It’s 10:00 PM, and I’m stumbling back to my apartment after a wild night out in New York City. On my way in, I nearly tripped over a massive cardboard box sitting near my mailbox. It’s large enough to hold a PC monitor. I groan. I know exactly what it is: A $300+ anime figurine. [Freeze frame, record scratch] You might be wondering how I got here.
I’ve moved around the country for most of my life, so I’ve previously resisted buying anything that was bulky or impractical. But then the pandemic started, and it suddenly felt impossible to think ahead with my money. Instead of planning trips, I spent more time playing video games and buying junk that made me happy. When Good Smile Company revealed that it was going to produce a ball-joint figurine of Fire Emblem’s Edelgard von Hreslveg, I knew that I had to have a model from my favorite JRPG of all time. She would cost $56.
Here’s the biggest problem with Fire Emblem: Three Houses merch: If you live in the U.S., then there’s rarely any. I own the wall scroll, a handkerchief, and a card holder, because I bought them from Tokyo. So right out of the gate, Edelgard’s mysterious Mona Lisa smile had a certain exclusive allure. In March 2020, I placed my order online and then I waited for an entire year.
You thought that preordering video games was bad? Welcome to the world of figurine buying. Unlike Funko Pops, most figurines are made-to-order. Manufacturing and shipment usually takes around a year. And just like video games, production can be delayed for any number of unknown reasons. So the strategy behind purchasing figurines is to fork over tens or hundreds of dollars, and then completely forget that you ever ordered it. By the time that your purchase finally arrives, you might have entirely lost interest in that series or character. This is not for the faint of heart.
So why put up with all this nonsense? Why not go to the secondary market? Oh, my sweet summer child. The preorder period is when figurines typically go for the lowest amount of money. That’s how I ended up ordering a $301 figure of Shi Huang Di from Fate/Grand Order in December 2020. They’re the nonbinary antagonist of one of the later chapters of a mobile gacha game, so I knew that they didn’t have broad market appeal. I could buy the figure for a few hundred dollars now, or wait for…$400-$800 now. Yikes.
It was the pandemic, OK. I had money to burn, and I was captivated by their frosted mercury smoke (in real history, the first emperor of China died from mercury poisoning, and mercury moats protect his remains from modern archeologists to this day). At that time, I couldn’t get Shi Huang Di in the gacha game no matter how many times I tried the bi-annual packs. The cheaper option was dropping several hundred dollars on a model, so I did. After multiple manufacturing delays and shipping issues, I finally received them this year. Now imagine my absolute heartbreak when a stainless steel water bottle fell and broke one of their mercury pieces.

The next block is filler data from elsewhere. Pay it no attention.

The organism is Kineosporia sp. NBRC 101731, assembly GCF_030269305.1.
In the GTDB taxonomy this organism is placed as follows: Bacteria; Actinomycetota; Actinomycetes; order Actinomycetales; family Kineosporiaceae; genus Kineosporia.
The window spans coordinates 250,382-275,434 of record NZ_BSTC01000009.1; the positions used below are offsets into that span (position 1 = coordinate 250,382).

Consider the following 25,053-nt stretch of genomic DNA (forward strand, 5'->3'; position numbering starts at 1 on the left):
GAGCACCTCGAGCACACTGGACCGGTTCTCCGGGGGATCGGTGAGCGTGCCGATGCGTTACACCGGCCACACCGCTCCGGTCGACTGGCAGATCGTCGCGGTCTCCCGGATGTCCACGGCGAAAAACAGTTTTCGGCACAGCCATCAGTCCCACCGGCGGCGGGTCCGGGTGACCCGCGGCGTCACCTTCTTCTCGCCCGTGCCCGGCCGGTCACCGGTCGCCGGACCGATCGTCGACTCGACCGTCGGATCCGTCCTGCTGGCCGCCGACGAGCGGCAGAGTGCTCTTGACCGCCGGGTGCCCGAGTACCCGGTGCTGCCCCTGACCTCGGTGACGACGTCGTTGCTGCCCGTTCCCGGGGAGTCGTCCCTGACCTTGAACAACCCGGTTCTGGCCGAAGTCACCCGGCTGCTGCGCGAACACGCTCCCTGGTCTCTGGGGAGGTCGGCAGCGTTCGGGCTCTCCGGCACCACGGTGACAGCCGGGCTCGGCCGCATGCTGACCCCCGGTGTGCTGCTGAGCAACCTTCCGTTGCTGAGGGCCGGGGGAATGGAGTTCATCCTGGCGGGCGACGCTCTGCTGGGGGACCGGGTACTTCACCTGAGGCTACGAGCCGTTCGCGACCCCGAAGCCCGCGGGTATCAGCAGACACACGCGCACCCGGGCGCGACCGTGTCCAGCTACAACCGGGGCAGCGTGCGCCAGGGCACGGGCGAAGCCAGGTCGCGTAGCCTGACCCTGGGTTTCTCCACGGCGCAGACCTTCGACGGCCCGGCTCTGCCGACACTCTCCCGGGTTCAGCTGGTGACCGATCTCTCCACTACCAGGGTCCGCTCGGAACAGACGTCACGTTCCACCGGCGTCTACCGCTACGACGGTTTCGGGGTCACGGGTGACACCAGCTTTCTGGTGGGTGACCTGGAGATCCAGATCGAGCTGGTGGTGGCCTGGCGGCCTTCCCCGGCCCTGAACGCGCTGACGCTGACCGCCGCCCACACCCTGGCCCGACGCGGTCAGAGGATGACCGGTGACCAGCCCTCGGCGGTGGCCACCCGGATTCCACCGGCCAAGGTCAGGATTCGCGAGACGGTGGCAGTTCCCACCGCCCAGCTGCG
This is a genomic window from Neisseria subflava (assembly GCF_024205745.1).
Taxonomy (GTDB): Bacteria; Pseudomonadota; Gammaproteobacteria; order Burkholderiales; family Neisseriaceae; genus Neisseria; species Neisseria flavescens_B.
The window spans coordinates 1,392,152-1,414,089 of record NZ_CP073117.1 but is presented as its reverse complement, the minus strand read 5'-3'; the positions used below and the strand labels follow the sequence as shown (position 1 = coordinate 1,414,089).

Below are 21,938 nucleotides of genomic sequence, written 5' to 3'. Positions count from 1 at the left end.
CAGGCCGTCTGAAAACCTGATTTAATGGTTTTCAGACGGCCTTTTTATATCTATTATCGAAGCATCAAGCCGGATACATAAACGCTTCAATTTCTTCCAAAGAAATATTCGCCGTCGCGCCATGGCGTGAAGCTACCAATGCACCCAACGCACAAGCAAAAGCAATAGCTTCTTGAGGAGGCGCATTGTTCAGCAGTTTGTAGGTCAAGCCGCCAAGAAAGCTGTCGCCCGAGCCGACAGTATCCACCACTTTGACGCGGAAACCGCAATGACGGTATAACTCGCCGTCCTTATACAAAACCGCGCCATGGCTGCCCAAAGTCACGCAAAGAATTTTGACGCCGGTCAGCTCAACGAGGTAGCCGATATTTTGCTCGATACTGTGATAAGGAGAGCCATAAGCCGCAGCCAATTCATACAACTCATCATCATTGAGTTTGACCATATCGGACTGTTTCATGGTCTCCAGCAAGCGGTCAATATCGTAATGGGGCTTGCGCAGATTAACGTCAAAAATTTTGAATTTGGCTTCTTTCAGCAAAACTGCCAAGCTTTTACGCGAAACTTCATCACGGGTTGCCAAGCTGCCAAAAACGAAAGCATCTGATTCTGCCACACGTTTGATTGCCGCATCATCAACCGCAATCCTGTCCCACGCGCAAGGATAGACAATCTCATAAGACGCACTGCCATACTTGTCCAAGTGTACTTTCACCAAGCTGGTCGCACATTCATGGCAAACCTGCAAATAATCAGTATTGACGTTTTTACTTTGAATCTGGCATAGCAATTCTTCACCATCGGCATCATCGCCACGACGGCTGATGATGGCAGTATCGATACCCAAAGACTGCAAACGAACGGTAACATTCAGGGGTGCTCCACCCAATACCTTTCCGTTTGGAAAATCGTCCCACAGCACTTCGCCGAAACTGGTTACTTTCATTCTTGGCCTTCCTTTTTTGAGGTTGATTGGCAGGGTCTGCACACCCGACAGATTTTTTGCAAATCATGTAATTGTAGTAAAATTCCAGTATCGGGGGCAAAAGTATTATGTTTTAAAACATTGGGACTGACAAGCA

I bought some glue and “fixed it.” No, I don’t want to talk about it any further.
But it was too late for me. I’d tasted the forbidden fruit of figurine buying, and I could never go back to the days when I scoffed at other weebs’ expensive hobbies. But I’ve matured. I preordered a $351 Ningguang figurine because I adored her, and not because she was unobtainable in Genshin Impact. Just like rolling actual gacha, I realized that it was a better decision than ordering figurines out of FOMO. So I branched out to the Nero Claudius figure ($47) and Caster Artoria Nendoroid ($58). When Good Smile Company released a Lumine and Aether duo set, I told them to shut up and take my money ($65 each). “But wait!,” you might say. “That’s only $943!” And you’d be right, if my outstanding order for the Xiao figurine didn’t run me $147. He’s coming in June next year, and I’m more excited for him than any summer gaming release.
This might seem like a lot of figurines. But really, it’s not. I could have purchased the Silverash Nendoroid or Surtr figurines from Arknights. I didn’t, but one of these days I feel like I’m going to buckle. One of the few things restraining me is the limited square feet I have in my New York apartment. So as long as I live in a shoebox, I’m safe. I think.
Like many millennials, I don’t really have any intention of purchasing the old status symbols of my parents’ generation, like gold watches or fine china. Whoever inherits my belongings upon my death will also obtain a trove of anime figurines. And frankly, that’s more meaningful than being left with some diamond jewelry collection.